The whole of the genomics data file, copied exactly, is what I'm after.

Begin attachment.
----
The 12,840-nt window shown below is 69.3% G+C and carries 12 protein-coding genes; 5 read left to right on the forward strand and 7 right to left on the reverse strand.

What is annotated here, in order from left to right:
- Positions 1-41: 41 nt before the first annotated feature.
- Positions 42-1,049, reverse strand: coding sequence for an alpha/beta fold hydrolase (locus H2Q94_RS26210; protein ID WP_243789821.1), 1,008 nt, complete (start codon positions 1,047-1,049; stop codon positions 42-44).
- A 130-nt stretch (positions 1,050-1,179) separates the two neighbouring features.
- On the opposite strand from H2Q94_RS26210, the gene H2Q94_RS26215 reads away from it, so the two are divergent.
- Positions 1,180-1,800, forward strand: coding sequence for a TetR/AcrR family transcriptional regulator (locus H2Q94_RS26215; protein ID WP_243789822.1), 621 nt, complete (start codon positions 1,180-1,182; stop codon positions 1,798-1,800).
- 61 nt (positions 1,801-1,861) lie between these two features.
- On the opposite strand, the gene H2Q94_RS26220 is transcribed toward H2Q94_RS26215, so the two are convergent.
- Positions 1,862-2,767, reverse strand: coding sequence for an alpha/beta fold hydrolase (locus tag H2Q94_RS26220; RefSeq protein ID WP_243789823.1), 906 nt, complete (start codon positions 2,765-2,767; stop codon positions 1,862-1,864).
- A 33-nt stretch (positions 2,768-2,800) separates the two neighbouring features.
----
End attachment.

The 12,840-nt window shown below is 69.3% G+C and carries 12 protein-coding genes; 5 read left to right on the forward strand and 7 right to left on the reverse strand.

What is annotated here, in order from left to right:
- Positions 1-41: 41 nt before the first annotated feature.
- Positions 42-1,049, reverse strand: coding sequence for an alpha/beta fold hydrolase (locus H2Q94_RS26210; protein ID WP_243789821.1), 1,008 nt, complete (start codon positions 1,047-1,049; stop codon positions 42-44).
- A 130-nt stretch (positions 1,050-1,179) separates the two neighbouring features.
- On the opposite strand from H2Q94_RS26210, the gene H2Q94_RS26215 reads away from it, so the two are divergent.
- Positions 1,180-1,800, forward strand: coding sequence for a TetR/AcrR family transcriptional regulator (locus H2Q94_RS26215; protein ID WP_243789822.1), 621 nt, complete (start codon positions 1,180-1,182; stop codon positions 1,798-1,800).
- 61 nt (positions 1,801-1,861) lie between these two features.
- On the opposite strand, the gene H2Q94_RS26220 is transcribed toward H2Q94_RS26215, so the two are convergent.
- Positions 1,862-2,767, reverse strand: coding sequence for an alpha/beta fold hydrolase (locus tag H2Q94_RS26220; RefSeq protein ID WP_243789823.1), 906 nt, complete (start codon positions 2,765-2,767; stop codon positions 1,862-1,864).
- A 33-nt stretch (positions 2,768-2,800) separates the two neighbouring features.